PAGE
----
I met accomplished NWC artist Joe Adams through mutual friends earlier this week, and he invited me to attend a presentation by Maori ceramicist collective Nga Kaihanga Uku at the Clatsop Community College on Thursday, October 18. The event was super, an all-afternoon affair, facilitated by Astoria ceramicist/CCC instructor Richard Rowland, who introduced the program. The Maoris shared slideshows consisting of photo, video and audio documentation of their homes, processes, finished work, exhibitions, and influences. The format was cultural and personal exchange, toggling from the academic routine to intensely personal descriptions of the artists relationships to colonial New Zealand history, indigenous life, the land, the media they used, and the internal methods by which these and other things (like family, gender, etc.) impacted their art.
The Astoria/CCC-Maori/Nga Kaihanga Uku connection was established through programs in 2012 and 2015. It was clear that the ties between the are strengthening, becoming richer, more productive and generative, with each iteration. Joe had helped out with the production/firing of the clay created in the workshops, had friends among both crews, and made it very easy to meet the participants. I had a rollicking good chat with Wi Taepa. Turns out he spent time in the mid-90s in Santa, showed at Glenn Green Galleries, knew the folks at Shidoni, and ran in some of the same circles I did.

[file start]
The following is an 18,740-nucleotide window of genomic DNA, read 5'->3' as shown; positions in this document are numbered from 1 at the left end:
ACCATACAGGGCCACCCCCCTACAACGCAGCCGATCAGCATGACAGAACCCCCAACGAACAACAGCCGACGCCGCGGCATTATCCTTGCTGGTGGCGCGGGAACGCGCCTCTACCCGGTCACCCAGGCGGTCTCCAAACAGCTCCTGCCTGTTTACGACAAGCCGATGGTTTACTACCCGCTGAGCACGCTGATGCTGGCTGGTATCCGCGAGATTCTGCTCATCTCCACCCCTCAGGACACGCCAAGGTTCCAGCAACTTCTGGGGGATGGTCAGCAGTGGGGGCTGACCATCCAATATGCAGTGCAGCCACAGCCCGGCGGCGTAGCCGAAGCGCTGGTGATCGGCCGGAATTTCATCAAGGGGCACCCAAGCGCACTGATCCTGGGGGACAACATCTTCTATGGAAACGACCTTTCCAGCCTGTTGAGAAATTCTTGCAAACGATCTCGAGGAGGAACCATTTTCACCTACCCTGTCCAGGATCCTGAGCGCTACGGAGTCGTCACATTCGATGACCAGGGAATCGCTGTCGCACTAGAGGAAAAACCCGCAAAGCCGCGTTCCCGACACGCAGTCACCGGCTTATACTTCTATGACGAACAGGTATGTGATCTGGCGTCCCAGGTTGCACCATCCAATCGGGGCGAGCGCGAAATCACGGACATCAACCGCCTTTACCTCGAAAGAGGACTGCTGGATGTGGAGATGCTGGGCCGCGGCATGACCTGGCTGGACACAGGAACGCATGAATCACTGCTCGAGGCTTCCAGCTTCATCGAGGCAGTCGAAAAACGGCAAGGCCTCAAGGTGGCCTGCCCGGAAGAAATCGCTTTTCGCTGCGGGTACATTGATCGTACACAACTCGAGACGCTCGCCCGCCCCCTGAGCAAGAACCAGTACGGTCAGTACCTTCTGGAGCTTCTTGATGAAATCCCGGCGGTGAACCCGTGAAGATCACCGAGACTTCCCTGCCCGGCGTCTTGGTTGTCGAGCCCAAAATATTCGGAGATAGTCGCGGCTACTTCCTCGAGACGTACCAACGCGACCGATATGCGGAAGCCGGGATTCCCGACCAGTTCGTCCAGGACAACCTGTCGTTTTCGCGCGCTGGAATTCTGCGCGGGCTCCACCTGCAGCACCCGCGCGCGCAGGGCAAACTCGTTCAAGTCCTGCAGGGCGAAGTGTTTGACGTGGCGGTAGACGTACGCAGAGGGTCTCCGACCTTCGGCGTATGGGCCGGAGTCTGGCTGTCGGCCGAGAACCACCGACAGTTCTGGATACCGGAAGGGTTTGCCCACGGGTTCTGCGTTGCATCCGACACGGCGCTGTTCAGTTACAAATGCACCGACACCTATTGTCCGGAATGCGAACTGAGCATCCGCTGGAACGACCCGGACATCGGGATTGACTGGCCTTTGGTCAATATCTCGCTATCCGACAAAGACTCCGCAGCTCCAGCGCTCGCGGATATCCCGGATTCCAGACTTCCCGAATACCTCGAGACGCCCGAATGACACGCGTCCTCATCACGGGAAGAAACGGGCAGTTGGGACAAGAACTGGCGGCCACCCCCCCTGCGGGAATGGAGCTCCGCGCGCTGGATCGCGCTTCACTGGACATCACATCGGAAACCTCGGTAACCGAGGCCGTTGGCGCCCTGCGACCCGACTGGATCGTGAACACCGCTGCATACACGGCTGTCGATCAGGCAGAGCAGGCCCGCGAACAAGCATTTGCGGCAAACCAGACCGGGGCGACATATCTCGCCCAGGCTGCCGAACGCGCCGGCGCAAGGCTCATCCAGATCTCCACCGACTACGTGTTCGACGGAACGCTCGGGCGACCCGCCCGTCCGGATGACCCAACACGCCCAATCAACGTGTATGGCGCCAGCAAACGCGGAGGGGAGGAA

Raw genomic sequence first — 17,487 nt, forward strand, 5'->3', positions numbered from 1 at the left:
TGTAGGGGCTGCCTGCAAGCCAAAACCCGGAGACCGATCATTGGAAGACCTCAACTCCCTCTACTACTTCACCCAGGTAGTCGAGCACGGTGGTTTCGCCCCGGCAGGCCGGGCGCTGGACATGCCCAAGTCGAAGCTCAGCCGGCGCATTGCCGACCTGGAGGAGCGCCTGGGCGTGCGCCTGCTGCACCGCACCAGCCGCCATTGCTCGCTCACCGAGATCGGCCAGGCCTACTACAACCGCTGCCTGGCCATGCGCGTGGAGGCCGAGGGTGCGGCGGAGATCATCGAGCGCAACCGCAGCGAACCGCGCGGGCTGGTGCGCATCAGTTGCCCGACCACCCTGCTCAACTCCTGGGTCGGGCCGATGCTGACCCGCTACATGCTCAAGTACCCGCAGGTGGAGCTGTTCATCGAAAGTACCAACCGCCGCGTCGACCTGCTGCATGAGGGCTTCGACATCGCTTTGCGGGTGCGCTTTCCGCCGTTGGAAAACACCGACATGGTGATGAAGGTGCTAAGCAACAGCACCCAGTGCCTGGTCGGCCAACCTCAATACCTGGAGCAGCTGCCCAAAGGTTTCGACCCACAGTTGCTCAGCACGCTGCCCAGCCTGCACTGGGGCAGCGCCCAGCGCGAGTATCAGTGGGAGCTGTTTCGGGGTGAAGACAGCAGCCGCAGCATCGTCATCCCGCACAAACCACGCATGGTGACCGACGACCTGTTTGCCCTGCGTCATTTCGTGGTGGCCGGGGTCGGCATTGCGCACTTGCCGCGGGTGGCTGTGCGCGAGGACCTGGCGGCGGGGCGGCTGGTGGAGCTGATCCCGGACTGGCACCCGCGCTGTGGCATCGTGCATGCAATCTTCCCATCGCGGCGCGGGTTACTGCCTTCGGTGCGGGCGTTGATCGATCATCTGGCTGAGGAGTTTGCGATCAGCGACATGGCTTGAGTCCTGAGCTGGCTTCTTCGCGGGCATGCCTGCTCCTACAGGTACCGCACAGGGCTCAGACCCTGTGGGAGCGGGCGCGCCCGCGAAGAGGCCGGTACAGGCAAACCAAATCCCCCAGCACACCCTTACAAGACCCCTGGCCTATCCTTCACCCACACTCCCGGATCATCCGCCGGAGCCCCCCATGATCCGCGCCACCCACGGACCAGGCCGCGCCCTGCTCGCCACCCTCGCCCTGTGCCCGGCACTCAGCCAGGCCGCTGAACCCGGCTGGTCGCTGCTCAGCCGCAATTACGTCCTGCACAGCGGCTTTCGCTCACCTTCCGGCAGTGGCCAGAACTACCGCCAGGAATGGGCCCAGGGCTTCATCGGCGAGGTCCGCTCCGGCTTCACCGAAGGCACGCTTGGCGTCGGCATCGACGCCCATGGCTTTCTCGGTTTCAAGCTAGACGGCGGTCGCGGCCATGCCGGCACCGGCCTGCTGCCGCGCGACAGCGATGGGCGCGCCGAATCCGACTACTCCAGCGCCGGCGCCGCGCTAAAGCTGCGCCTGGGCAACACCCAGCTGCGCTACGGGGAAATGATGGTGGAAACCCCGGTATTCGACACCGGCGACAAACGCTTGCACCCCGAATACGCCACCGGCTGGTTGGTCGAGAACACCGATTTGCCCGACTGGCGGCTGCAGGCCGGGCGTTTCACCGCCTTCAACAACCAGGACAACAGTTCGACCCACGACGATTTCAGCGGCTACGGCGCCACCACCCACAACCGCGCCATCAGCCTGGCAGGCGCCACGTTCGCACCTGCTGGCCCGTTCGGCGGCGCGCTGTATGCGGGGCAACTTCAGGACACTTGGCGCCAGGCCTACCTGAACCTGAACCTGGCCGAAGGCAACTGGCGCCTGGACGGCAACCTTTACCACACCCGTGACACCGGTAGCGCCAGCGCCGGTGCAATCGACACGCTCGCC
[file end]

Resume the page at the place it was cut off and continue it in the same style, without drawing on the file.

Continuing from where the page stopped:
I was very inspired and impressed: I want to learn ceramics [!] LoL; travel to New Zealand; and jump into the CCC offerings. Tonight, Joe and I will attend the painting exhibit of Justyna Kisielewicz, “America Is a Great Place to Live.” The photo set below contains some installation shots of that show, images of the Maori collective program and a few environmental pictures of the CCC facility.
Justyna gave a very brief art talk, but the Q & A was memorable. Answering many questions from those in attendance, Justyna was refreshingly direct and energetic in her informative responses. The title of the show is not ironic. A Polish immigrant, Kisielewicz described her artistic evolution in context of the political, academic and economic circumstances she has experienced in her home country and here in the USA. She acknowledged that her transnational perspective is open to expansion, as a result of, for instance, forays into nature & outside the stereotypes (produced via TV, memes, and so on), which used to color her ideas about America, to an extent. She spoke a lot about her craft, artist processes and training. I have been to many such presentations, by artists of every description, and Justyna's stands out as one of my all-time faves, due to the inspirational message and sincerity.
Joe, Shane and I had fun mugging for each others’ photos: